People from communities that were lost to damage caused by salt mines in Northern Brazil are celebrating after securing the right to sue petrochemical company Braskem in the Dutch courts.
The claimants, who have seen their homes collapse and neighbourhoods disappear beyond repair in the municipality of Maceió, Alagoas, due to the nature of Braskem’s mining, are one step closer to justice.
Represented by global law firm Pogust Goodhead and local co-counsel Lemstra Van der Korst, they will now have their case for compensation assessed in the Dutch courts after Braskem S.A, the largest petro-chemical company in Brazil, failed to offer adequate and fair redress.
Four decades of earthquakes in Maceió
Residents of the area have watched in horror as their community has been hit by small earthquakes caused by nearby mining for salt underground for over four decades.
Many have been evacuated to escape the tumbling walls, buildings and businesses after the structures built on top of now unsafe land threaten to topple further. While few others remain – resolute not to accept small sums of money offered by Braskem to relocate.
The exodus and crumbling of buildings are now evident in the ghost-town-like images of the neighbourhoods, which were once home to hundreds of small businesses.
Braskem have offered what lawyers say are unfair sums of compensation after being obliged to remove families from the ‘red’ danger zones in the area, but have failed to accept liability.
Furthermore, the company’s ‘moral damages’ offers have been made on a per-household rather than on a per person basis and have equated to the same as the value of lost luggage by an airline in Brazil or less, according to caselaw from Brazilian Courts.
Claimants rejoice at ruling
Several of the claimants attended the hearing in May in Rotterdam, where lawyers argued that it is necessary to litigate against Braskem in the Dutch courts where the company have their European headquarters.
Maria Rosangela Ferreria Da Silva attended and told the court she and her family had lost their sense of identity when her neighbourhood crumbled and she and her family were forced to move away. She lost her mum shortly afterwards and has been fighting for justice ever since.
She said: “I would say justice has been done. Thank God, I wake up with this news; I will be the happiest woman in the world. It will be my best gift, after being alive, that’s it.
“The God I trust has never abandoned me. So, I would say ‘justice has been done’, and thank God.”
The ruling rejected all of Braskem’s arguments against jurisdiction in the Dutch Courts – and an application to appeal. The court stated: “The claims against both Braskem SA and the Braskem NL entities have a delictual basis. In the main proceedings, in addition to Braskem SA, the Braskem NL entities, as part of the Braskem group, were held jointly and severally liable for the (same) damaging consequences of the earthquakes (as a result of mining activities) on the basis of the environmental liability law in general and the doctrine of indirect polluter’s liability in particular, according to plaintiffs in Brazil. In this sense, the claims against the Braskem NL entities on the one hand and Braskem SA on the other are inextricably linked.”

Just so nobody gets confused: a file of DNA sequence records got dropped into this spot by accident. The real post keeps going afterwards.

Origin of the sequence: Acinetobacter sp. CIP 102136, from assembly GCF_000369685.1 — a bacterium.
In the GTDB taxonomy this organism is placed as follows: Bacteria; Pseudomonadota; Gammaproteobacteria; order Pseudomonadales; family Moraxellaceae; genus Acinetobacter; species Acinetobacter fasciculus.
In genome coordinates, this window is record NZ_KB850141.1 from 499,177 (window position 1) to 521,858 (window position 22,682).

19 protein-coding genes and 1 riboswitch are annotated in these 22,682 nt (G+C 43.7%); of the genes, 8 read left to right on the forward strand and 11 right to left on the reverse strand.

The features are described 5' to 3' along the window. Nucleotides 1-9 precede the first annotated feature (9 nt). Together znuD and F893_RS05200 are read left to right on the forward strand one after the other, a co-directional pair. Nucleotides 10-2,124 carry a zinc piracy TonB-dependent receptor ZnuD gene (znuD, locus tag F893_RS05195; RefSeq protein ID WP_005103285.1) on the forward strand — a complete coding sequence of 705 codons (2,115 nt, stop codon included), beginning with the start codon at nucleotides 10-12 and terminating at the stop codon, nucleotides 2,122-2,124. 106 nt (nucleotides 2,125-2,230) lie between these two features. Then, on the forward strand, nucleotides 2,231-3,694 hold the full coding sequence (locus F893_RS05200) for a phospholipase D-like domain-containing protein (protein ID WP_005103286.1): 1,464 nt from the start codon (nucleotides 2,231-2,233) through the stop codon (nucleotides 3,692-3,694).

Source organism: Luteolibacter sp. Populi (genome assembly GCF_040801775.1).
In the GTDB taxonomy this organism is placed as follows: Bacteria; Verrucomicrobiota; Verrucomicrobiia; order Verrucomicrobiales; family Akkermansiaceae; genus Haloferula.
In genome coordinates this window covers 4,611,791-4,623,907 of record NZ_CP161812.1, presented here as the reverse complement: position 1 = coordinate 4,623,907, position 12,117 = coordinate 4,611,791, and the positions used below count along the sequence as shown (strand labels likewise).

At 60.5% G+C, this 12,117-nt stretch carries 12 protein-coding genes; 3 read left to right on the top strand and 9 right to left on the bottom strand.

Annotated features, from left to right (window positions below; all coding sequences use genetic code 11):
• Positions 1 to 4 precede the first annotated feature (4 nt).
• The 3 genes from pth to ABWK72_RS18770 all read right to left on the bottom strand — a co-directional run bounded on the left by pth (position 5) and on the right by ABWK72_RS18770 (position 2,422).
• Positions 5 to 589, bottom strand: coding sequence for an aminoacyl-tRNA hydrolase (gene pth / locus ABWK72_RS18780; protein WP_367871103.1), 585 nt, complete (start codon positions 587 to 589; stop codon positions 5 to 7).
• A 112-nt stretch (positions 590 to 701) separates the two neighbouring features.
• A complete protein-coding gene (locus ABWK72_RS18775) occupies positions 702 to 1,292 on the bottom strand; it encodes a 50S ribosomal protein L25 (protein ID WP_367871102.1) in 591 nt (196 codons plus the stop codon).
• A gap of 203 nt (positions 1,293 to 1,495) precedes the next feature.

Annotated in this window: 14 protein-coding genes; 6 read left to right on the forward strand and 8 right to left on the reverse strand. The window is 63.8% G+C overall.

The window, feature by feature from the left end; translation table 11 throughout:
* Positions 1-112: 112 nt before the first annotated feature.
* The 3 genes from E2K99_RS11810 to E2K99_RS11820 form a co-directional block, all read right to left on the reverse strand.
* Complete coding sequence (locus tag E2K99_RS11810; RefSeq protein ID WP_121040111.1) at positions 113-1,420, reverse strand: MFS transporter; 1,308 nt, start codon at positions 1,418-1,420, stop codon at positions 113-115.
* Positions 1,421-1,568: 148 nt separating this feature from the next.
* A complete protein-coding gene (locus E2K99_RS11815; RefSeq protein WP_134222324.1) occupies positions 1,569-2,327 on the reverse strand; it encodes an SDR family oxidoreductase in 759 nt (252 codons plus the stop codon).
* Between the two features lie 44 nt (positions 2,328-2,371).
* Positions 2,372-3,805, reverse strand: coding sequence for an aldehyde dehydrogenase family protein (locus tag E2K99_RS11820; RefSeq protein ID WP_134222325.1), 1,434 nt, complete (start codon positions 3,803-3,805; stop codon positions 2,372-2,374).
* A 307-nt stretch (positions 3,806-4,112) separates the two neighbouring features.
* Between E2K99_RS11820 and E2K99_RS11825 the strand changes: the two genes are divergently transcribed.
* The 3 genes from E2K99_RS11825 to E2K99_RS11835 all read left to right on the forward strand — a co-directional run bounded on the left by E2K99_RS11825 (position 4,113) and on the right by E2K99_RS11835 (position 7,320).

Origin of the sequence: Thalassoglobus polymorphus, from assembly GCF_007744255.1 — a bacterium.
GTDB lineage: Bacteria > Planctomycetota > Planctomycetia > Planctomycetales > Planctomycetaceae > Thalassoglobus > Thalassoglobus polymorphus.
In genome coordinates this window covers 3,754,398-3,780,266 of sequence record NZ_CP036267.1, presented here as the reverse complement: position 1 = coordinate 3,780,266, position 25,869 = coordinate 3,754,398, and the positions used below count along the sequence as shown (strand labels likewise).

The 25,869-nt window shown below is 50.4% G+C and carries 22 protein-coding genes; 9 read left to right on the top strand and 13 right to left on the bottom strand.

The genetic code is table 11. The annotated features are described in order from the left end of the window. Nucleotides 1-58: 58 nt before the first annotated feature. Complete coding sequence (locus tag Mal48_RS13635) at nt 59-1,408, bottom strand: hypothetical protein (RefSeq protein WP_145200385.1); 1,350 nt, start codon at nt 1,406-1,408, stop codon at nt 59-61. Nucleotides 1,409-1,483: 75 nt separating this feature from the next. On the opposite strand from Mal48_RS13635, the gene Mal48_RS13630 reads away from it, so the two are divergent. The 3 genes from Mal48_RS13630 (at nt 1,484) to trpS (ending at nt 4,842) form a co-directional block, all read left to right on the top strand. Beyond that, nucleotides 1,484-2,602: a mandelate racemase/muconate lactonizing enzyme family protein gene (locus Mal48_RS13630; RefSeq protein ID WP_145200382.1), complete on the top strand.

It added: “The Braskem group, and therewith Braskem SA as top-holding of the group, has chosen to locate the entities that take the financial decisions, and its European headquarters, in Rotterdam. Against this background, Braskem SA could reasonably foresee that, if not only these entities but also herself – as top-holding – were to be sued, this could happen before this Court.”
The jurisdictional success is the latest in a run of cases for lawyers at Pogust Goodhead – who recently won an appeal to have the case of 200,000 victims of Brazil’s worst environmental disaster, the Mariana dam disaster, litigated in the UK courts. They have also secured settlements in relation to VW and British Airways claimants.
Now the claim has been accepted to be heard in the Netherlands, the case is expected to enter the merits phase where liability is established.
Time for Braskem to do the right thing
Partner at Pogust Goodhead, Marc Krestin, said: “Taking this case to the Dutch courts is about getting justice for the people who have lost everything as a result of the mining activities of Braskem. They have lost their homes, their community and their sense of identity due to this large corporation taking what it wants from the land and not giving a second thought to the environment and people around them that it may harm.
“We are here to see that this does not keep happening.
“We now urge Braskem to take note of this ruling, stop denying responsibility for its actions and do the right thing by all those that have been harmed.”
Pogust Goodhead pursues the case in partnership with law firms Neves Macieywski, Garcia e Advogados Associados, Omena Advocacia, Araújo e Máximo Advogados Associados, and Lemstra Van der Korst.